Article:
My new novel, Red Metal, is now available, and you can buy it here. It’s the story of the battle between the CEO of a copper-mining company and the hedge-fund manager who decides to shake him down or take him down.
The first chapter is below. Please share the news with anyone who might be interested, and click here to receive email updates about Red Metal.
Twice a year–once in the spring after the chill vanishes, and again just before it rematerializes in late fall–the CEOs of the world’s major mining companies gird for battle, board their Gulfstreams and head toward Teterboro, their metropolitan New York airport of choice, across the Hudson and just 12 miles northwest of midtown Manhattan. Invariably, they travel with a small entourage–a pilot, a co-pilot, a CFO, an investor relations VP, a PR executive (normally the sole woman in the group), and a junior staff member who keeps track of everything from restaurant reservations to thumb drives. They’re met by a limo or two, depending on the size of the group, and whisked to the St. Regis, the Waldorf Astoria, the Four Seasons or the Peninsula.
The CEOs drop anywhere from $1,000 to $4,300 or more a night for their suites. In return, they enjoy a bed the size of Montana, a room-service menu featuring $8 Cokes and $65 filet mignons, and at some hotels, a personal butler on call 24 hours a day. Mostly, they want a night of peace and luxurious isolation before their next day’s ordeal.
They come for one reason: to run through their PowerPoints at mining-related investor conferences. They get 20 minutes plus a Q&A session to wrestle whiz-kid analysts–often the same age as or younger than their children–into believing the stock of their company is worth buying, and worth buying now. Analyst recommendations have a strong influence on stock price, so winning their favor is an important part of a CEO’s job.
Beginning about two weeks in advance, the CEOs’ lawyers, advisors and handlers help them work through their spiels and practice answers to any and all questions that might surface. Their real job, though, is to try to coat the CEOs with a temporary veneer of civility. In the cocoon of power surrounding them, CEOs don’t often get challenged, and most of them have to be coached to forego the withering looks and tongue lashings they dispense so easily to those summoned to their corner offices.
Some wear their masks better than others. They’re the ones who enjoy the game of matching wits with the best, newly minted MBAs from Harvard, Wharton and Columbia.
Others have all they can handle to keep the veneer from cracking. Not far beneath the surface, they resent having to court little pissants who’ve never had to fight a union, wrangle a price concession from a supplier, or negotiate a decent interest rate from a lender. About a decade ago, one of the pissant haters caught my eye.
I’m David Brown, and I started Galileo Capital Management in the late 1990s. I was 33 at the time. You’d call me a hedge fund manager–and I was–but I’d ask you to believe we’re not all cut from the same cloth. Or at least entertain the idea. I wanted the money, of course, and when I started out, I played games like “short and distort.” I’d sell a stock short; spread a few, well-placed rumors to create a panic; and make several million when the stock price fell and I bought shares back to cover my position.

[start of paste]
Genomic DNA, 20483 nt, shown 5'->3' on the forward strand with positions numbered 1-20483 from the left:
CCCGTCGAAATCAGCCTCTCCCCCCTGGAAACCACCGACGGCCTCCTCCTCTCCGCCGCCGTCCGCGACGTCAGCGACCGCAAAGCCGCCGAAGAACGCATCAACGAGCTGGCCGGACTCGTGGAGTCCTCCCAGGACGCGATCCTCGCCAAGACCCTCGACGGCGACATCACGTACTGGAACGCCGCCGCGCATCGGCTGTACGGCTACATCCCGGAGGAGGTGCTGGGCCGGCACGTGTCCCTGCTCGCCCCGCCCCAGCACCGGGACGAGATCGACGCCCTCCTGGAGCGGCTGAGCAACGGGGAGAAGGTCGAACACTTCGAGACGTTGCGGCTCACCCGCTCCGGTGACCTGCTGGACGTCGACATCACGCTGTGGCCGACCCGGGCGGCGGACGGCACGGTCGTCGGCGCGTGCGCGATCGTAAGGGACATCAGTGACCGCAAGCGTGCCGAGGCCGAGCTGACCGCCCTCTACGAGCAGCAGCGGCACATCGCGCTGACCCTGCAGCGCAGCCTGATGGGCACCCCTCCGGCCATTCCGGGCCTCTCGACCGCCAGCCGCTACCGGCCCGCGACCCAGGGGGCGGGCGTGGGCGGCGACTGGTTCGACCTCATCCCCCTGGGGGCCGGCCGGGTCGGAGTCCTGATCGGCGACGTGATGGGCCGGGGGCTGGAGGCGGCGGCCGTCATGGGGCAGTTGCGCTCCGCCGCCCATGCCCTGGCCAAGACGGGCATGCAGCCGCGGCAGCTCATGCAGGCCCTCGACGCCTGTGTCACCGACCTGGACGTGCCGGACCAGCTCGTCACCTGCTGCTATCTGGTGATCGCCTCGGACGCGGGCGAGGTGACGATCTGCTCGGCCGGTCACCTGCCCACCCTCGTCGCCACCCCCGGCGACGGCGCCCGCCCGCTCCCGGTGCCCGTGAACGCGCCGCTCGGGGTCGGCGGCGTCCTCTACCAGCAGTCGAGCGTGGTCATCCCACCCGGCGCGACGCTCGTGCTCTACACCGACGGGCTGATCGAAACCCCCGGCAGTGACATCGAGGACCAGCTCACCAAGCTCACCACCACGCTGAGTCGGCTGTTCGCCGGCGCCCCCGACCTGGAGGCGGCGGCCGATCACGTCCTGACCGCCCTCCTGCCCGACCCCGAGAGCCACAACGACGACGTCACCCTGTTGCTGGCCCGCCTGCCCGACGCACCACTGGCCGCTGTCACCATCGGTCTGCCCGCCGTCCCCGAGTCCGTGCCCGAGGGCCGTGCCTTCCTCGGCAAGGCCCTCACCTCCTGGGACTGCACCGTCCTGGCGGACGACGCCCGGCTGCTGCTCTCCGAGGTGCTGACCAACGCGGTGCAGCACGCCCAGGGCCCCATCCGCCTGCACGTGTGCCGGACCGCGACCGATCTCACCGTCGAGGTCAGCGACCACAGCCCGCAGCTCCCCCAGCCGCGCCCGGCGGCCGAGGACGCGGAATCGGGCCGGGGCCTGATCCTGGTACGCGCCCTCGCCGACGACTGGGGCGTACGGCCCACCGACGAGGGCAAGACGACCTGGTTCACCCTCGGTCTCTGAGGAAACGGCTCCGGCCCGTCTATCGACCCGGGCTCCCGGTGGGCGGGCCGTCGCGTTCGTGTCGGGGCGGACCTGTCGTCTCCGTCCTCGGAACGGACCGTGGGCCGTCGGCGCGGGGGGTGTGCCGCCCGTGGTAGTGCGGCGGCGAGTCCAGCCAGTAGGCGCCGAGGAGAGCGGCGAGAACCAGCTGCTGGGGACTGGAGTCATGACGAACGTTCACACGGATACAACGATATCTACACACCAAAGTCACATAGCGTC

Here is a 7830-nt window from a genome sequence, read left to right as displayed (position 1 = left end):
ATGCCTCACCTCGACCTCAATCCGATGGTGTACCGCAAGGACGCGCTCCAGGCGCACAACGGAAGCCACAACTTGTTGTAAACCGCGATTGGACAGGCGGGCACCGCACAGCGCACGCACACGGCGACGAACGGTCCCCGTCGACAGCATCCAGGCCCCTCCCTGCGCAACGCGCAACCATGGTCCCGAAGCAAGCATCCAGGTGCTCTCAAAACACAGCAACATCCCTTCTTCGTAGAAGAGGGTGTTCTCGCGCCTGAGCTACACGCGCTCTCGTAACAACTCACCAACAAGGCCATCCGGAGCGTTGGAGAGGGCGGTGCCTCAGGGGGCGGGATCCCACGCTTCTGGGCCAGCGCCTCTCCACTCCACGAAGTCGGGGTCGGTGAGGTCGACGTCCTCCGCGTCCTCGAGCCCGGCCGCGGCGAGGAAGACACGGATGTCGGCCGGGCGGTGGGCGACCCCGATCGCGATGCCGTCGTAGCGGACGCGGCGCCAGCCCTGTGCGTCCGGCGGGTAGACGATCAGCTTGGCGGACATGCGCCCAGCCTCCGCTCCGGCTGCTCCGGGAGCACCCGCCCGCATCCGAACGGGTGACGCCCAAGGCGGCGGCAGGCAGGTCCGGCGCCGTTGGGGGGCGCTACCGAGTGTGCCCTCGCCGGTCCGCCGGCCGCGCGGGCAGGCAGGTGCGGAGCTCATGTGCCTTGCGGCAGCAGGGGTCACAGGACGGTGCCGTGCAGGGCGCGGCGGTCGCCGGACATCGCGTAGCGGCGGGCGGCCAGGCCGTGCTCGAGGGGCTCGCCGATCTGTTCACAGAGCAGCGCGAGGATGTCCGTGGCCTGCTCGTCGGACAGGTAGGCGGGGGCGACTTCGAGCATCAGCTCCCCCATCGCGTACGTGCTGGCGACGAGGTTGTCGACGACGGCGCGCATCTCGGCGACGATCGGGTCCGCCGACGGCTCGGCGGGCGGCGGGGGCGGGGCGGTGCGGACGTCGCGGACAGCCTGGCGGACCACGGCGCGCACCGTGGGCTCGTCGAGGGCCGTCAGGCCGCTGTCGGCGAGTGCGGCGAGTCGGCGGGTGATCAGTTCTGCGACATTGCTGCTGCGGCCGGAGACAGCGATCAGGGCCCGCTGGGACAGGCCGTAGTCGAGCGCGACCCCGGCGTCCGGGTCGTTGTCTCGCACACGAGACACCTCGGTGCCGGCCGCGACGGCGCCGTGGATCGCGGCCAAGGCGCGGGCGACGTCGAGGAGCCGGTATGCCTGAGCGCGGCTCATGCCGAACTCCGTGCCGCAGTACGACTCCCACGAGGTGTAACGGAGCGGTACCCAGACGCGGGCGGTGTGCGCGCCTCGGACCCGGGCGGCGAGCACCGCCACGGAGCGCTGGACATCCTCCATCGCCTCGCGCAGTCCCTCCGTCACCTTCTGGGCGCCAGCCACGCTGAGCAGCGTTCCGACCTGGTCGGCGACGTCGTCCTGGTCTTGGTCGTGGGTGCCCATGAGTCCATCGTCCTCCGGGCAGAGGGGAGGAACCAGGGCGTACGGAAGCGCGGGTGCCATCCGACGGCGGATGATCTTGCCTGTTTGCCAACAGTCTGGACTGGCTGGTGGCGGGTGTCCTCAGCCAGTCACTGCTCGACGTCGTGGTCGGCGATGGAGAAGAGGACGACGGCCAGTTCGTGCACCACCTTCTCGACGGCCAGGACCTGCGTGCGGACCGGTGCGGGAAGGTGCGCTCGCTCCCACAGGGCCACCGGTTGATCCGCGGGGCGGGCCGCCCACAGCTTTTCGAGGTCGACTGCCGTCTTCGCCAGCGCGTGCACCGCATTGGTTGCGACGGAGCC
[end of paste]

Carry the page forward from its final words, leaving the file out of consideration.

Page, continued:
That kind of thing works–you see it every day–but eventually I stopped. I might have had a pang of conscience or two. Mainly, though, I figured instead of playing games, I could rake in a lot more money by making sport of CEOs who can’t feel the intensifying tremors preparing to shake their world to its foundations. Which is why, in the spring of 2005, I went to the Albright Swanson Mining Investor Conference at the St. Regis to watch Jeff Fowler in action.
Fowler’s company, Red Metal Corporation, mined copper, and a lot of it. Three billion pounds a year, to be exact, whenever copper prices turned for the better and its mines revved up to full production. Do the math. Every penny increase in copper price meant $30 million more in sales for Red Metal, and prices had jumped from 70 cents a pound at the end of 2002 to $1.50 in the spring of 2005. That multiplied out to about $2.4 billion a year more in revenue–or a billion and a half in pre-tax earnings–with more to come if copper prices continued to climb (and they did). Red Metal’s stock price had more than doubled in two years. Naturally, the company scrambled to turn out every pound of copper it could scrounge from the ground in Arizona, New Mexico, Chile, Peru and Australia.
Fowler’s session took place in the Versailles Room, which, true to its name, is all gilt-and-glass chandeliers, plush carpet and drapes, ceiling rings and medallions, velvet flocked wallpaper, and paneled mirrors. It could have been airlifted from France and dropped whole cloth into the second floor at the St. Regis. When I entered, I had my first real look at the man from Arizona.
You’d spot him immediately as a CEO–tall, balding and brawny, more than big enough to dominate the lectern he’d be using, and dressed according to the code of the time, nearly–white shirt, red tie, but in a gray suit a few shades lighter than the usual charcoal gray. New Yorkers would mock it, but it probably withstood the heat better than standard-issue gray in the convection oven that is Phoenix five months a year. Someone had thought to add a nicely patterned, dark-red pocket square for a touch of style.
Fowler made the trip to New York when he had to, but I’d read, besides mining and his family, his only other pursuit was hunting big game in the West. “If I had my way, I’d be happy if I never had to travel anywhere east of Denver,” he said in the Forbes profile published when he became CEO in 2000.
Other CEOs used the time before presentations to allow the Albright Swanson session moderators to schmooze them. Fowler couldn’t be bothered. He stayed nose down and head down in whatever words or numbers held his attention, warding off any attempts by attendees or moderators to make small talk with him.
He looked up shortly before his time began, perched three feet above us on the podium erected for the event, scanning the room. One moment, he resembled a bald eagle scoping out his prey. The next, he seemed more like a buck making sure he knew whether any predators lurked nearby.